Radical Nuclear Negotiator Jalili in Line as Iran’s Next President

Last minute breaking news: Tehran warns the six world powers it is considering opting out of the next round of nuclear negotiations in Moscow on June 13.
The performance of Iran’s senior nuclear negotiator Saeed Jalili at its nuclear talks with the six powers have so impressed his masters that his name is being put forward as frontrunner to succeed Mahmoud Ahmadinejad as Iran’s next president in the 2013 election.
This is revealed by DEBKA-Net-Weekly’s Iranian sources, who stress that he is to be thus rewarded – not for the ‘constructive’ and “positive” attitude, for which Western sources praised him after the second round of nuclear negotiations in Baghdad on May 23 – but for the reverse: standing up to international pressure and blocking every attempt to crack Iran’s bargaining position.
We claim no credit for exposing the Iranian negotiator’s real performance in Baghdad: His opening speech in Baghdad was deemed important enough for Hoseyn Shari’atmadari, a close associate of Supreme Leader Ayatollah Ali Khamenei, to run it verbatim in the conservative Kayhan Iranian daily of May 29 – although it was not picked up by any Western publication.
“Ladies and gentlemen! Do you know what day this is?” Jalili began by asking.
The question took them aback; representatives of the negotiating teams could not understand what it had to do with the subject of the meeting. They were amazed enough to answer him: “Today is Wednesday, 23 May 2012.”
And Dr. Jalili continued: “And it corresponds to 3 Khordad, namely the anniversary of the day 30 years ago when we managed to liberate Khorramshahr from the occupation of Iraq under Saddam.”

“We will not ourselves to be bullied…”

He then recounted how during that eight-year war different countries, including the members of the 5+1 group, and the smaller and bigger powers in the world of those days, which was then divided into two blocs, had supported Saddam with all their weapons and war materials and with al the might of their political and propaganda machines.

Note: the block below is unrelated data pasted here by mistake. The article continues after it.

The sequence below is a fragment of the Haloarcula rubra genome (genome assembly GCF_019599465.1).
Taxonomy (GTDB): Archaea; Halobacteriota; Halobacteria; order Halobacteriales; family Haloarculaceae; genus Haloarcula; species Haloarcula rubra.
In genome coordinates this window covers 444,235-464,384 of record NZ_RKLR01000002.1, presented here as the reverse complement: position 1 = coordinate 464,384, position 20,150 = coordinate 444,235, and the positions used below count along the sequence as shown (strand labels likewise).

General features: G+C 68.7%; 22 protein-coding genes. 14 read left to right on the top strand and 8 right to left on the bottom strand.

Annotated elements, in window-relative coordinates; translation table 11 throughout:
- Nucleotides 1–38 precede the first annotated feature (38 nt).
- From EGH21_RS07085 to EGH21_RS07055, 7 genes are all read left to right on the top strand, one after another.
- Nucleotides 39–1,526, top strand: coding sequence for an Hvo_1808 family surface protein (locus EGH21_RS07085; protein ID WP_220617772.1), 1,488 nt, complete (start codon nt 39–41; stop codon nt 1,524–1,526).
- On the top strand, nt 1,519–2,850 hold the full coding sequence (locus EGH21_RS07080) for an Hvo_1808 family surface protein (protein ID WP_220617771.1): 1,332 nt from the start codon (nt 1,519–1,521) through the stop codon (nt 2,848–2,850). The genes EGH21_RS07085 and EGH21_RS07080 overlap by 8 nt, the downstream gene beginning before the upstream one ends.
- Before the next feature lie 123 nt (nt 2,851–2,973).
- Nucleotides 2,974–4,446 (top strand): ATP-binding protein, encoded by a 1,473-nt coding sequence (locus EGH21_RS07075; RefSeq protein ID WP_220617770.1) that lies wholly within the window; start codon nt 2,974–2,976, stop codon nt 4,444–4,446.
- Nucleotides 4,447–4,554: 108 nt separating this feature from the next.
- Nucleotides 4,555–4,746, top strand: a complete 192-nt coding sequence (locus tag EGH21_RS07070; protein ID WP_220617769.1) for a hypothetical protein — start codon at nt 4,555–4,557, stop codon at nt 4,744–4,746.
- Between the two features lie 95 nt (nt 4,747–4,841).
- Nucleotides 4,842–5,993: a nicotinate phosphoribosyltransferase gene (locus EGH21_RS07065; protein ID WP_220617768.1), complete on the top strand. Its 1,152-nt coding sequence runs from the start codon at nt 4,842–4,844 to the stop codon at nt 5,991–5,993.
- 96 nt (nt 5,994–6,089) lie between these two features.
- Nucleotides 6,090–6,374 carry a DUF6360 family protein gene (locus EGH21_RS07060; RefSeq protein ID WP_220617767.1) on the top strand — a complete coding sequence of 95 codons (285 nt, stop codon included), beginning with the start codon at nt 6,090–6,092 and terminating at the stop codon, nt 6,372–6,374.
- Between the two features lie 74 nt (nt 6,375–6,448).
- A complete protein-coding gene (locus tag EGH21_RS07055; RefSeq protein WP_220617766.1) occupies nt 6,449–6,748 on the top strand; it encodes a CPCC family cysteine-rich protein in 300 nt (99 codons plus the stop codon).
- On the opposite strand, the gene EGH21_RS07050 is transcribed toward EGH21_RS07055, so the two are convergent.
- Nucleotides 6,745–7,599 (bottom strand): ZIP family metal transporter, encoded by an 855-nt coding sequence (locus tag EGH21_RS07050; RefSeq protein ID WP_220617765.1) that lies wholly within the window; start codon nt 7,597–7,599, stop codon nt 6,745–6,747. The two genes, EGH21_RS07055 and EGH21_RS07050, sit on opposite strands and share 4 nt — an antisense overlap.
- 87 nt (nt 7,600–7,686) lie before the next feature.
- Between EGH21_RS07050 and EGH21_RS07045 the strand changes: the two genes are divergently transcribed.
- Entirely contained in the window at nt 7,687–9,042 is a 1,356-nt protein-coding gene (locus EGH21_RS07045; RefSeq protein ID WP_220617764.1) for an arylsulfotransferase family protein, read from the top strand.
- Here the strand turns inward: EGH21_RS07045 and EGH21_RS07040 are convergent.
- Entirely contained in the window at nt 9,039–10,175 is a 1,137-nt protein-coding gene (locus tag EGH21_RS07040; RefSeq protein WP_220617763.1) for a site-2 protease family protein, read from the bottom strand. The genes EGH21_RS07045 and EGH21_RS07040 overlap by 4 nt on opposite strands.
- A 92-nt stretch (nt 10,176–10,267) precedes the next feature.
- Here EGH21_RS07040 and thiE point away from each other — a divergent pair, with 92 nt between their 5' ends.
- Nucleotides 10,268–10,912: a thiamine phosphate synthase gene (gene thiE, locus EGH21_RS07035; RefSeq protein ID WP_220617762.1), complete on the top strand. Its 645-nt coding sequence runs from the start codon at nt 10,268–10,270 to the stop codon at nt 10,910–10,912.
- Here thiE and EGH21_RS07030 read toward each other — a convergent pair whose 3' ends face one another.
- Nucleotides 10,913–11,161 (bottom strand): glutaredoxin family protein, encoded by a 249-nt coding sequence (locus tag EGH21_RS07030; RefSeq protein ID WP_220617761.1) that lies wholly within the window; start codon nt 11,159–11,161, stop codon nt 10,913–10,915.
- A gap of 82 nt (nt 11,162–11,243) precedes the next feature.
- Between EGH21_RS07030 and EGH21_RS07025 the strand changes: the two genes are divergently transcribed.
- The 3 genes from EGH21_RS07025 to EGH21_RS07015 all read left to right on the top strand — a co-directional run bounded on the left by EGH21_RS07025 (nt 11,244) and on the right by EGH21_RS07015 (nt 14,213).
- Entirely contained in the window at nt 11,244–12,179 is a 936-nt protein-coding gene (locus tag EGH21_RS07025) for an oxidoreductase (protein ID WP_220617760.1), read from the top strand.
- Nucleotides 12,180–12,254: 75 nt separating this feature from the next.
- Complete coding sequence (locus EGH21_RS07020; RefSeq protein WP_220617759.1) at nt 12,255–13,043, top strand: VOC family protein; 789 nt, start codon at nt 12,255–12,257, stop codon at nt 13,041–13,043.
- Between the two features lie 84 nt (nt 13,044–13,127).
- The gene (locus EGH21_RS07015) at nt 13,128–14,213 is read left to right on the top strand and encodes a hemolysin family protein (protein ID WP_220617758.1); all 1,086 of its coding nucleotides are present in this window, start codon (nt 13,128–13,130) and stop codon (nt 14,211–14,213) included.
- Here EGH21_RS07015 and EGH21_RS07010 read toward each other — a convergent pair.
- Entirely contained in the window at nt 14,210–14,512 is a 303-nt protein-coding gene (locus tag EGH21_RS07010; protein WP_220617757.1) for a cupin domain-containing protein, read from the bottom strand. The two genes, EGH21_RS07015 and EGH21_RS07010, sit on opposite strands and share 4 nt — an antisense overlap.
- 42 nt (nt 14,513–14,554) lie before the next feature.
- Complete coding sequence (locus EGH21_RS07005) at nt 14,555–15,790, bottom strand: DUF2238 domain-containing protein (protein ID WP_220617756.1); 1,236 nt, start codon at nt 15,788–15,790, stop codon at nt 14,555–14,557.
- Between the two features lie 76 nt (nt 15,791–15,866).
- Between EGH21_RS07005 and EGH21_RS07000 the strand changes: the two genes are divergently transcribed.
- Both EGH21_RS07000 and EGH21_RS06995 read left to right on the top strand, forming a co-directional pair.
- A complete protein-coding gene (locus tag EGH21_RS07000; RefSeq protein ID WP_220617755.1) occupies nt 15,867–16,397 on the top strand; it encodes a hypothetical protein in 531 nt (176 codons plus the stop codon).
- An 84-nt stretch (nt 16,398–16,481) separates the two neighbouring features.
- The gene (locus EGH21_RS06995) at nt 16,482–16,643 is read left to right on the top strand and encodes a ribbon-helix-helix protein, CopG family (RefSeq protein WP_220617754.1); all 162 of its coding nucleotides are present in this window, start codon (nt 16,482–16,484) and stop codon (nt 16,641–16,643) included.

Jalili offered a list: “The weapons that they provided to Saddam's Ba’athist regime included German Leopard tanks, British Chieftain tanks, French Exocet missiles and Super Etendard aircraft, Russian MIG fighter-planes and Scud-B missiles, German and British chemical weapons, American Sidewinder missiles and AWACS aircraft, Saudi, Kuwaiti, and Emirati dollars.
“In the words of our late Imam (may he rest in peace), at that time we were all alone but you now see that we have successfully overcome that hard and breathtaking experience. However, where is Saddam today and what is our (Iran) position at the present time? … Today, on the anniversary of the powerful liberation of Khorramshahr, at a time when the Iraqi government has been returned to the hands of its wronged people and our strategic friends, we are sitting here talking to you in Saddam's palace.
“In those days, when the whole world was on one side and the Islamic Republic of Iran was on the other, we did not surrender to the Western or Eastern bullies and their regional supporters. Therefore, you should not expect that today, when we are at the height of our power, we will let ourselves be bullied or surrender to their illegal and unjust demands.”

The long speech embellished Iran’s “no”

The US delegation leader Wendy Sherman later reported to Israeli officials that the talks were focused and had progressed enough for a date to be set for their continuation in Moscow on June 13.
The fact of the matter is that Iranian negotiators not only reverted to their old tactics of interminable palaver but, worse, their long-winded tirades dredging up past episodes to illustrate Iran’s unshakable resolve and unbreakable strength in the face of the combined might of world powers.
The trouble is that the public in the West never gets a true account of Iran’s negotiating maneuvers. Few people know enough Farsi to read Iranian media and fewer still are capable of analyzing the fine points of Tehran’s bargaining techniques when they do. Western media preferred to disseminate the Obama administration’s upbeat version of the proceedings unchallenged.